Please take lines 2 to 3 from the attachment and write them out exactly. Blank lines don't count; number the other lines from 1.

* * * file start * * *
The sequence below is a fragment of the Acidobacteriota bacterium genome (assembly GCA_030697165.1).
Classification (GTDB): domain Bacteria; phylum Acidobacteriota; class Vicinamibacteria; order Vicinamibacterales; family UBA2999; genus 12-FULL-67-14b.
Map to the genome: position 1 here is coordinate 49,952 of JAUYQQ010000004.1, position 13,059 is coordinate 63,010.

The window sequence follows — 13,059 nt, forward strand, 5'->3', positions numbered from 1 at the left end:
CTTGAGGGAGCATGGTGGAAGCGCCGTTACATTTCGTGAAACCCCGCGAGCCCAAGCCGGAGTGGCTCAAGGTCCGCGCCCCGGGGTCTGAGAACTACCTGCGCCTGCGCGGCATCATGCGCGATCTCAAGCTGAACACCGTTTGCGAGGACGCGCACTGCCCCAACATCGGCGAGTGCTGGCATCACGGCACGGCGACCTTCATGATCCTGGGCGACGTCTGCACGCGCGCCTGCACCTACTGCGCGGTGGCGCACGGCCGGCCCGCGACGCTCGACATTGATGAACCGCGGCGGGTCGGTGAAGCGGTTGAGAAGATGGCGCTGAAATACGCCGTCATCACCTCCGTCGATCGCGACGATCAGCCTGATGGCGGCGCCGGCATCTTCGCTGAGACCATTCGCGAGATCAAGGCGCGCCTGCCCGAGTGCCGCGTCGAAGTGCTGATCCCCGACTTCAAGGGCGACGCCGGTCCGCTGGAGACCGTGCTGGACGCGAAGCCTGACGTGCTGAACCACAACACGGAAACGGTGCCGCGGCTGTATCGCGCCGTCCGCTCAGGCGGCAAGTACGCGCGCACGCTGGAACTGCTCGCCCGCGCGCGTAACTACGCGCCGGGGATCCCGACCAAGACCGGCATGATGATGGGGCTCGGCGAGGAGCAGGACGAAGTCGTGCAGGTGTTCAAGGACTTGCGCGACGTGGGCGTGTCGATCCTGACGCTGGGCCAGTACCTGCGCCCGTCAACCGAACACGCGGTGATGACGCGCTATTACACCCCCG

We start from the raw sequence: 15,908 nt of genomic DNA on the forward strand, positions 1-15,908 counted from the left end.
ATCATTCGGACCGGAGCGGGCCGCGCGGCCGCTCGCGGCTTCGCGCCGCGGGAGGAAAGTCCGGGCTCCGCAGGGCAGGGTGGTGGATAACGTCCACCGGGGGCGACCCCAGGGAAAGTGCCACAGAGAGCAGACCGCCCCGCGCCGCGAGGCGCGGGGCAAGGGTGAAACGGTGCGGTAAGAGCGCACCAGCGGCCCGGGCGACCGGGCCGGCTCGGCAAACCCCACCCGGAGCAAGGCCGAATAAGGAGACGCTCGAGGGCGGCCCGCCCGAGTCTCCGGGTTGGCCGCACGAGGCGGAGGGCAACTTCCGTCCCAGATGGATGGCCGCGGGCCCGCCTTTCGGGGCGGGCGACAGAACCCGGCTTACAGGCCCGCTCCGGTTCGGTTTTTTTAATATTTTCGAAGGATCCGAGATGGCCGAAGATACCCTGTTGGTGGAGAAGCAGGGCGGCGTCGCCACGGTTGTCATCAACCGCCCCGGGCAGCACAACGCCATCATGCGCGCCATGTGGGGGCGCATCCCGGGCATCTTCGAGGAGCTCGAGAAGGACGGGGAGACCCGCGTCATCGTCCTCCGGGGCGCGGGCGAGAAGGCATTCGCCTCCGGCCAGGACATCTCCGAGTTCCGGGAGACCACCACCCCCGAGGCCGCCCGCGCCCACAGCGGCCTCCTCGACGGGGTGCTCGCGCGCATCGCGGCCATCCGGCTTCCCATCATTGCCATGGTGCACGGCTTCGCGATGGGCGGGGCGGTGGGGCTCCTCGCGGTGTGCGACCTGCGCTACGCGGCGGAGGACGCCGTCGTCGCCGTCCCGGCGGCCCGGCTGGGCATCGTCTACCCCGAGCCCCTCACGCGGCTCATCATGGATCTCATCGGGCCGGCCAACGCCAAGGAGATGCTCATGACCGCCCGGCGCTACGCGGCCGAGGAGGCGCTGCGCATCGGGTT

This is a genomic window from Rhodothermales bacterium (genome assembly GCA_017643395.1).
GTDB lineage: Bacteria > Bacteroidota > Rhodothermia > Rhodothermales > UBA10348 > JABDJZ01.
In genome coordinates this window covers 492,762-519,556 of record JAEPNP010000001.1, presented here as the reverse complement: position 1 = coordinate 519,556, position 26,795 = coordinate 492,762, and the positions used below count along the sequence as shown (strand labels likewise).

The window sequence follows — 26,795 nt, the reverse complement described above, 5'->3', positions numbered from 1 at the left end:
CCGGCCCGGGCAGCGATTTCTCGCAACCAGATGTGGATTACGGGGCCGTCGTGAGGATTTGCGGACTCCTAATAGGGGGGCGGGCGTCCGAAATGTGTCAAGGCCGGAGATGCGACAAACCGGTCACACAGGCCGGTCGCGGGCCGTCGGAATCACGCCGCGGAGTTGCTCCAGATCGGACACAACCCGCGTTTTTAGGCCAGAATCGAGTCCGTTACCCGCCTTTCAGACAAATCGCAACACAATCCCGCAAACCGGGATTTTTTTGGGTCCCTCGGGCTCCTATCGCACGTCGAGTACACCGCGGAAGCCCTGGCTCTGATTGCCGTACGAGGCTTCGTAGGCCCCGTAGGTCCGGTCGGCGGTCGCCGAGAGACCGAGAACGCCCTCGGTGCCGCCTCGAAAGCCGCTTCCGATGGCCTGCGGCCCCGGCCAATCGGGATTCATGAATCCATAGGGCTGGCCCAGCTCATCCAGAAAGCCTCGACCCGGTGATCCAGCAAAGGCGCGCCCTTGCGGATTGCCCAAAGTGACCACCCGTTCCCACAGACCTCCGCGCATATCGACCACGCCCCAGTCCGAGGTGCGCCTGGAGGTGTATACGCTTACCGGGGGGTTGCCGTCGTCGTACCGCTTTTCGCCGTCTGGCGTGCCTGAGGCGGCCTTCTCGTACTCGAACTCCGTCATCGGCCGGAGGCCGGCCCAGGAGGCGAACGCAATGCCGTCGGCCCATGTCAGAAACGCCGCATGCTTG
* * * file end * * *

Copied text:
Classification (GTDB): domain Bacteria; phylum Acidobacteriota; class Vicinamibacteria; order Vicinamibacterales; family UBA2999; genus 12-FULL-67-14b.
Map to the genome: position 1 here is coordinate 49,952 of JAUYQQ010000004.1, position 13,059 is coordinate 63,010.